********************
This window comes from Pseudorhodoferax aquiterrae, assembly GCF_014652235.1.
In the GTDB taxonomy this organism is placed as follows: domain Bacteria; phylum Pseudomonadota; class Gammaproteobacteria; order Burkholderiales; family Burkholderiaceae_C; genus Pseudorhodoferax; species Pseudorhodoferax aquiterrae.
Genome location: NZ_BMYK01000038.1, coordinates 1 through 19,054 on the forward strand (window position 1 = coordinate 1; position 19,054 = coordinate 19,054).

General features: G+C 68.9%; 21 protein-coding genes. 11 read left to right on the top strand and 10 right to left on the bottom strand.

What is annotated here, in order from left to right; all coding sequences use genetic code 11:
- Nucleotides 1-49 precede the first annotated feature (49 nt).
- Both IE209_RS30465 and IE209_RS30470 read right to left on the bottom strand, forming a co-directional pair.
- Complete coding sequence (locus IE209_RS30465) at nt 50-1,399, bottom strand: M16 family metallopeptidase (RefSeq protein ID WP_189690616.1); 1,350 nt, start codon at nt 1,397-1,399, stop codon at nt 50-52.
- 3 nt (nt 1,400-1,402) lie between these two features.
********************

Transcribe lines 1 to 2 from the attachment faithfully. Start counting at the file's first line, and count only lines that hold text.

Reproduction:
This window comes from Pseudorhodoferax aquiterrae, assembly GCF_014652235.1.
In the GTDB taxonomy this organism is placed as follows: domain Bacteria; phylum Pseudomonadota; class Gammaproteobacteria; order Burkholderiales; family Burkholderiaceae_C; genus Pseudorhodoferax; species Pseudorhodoferax aquiterrae.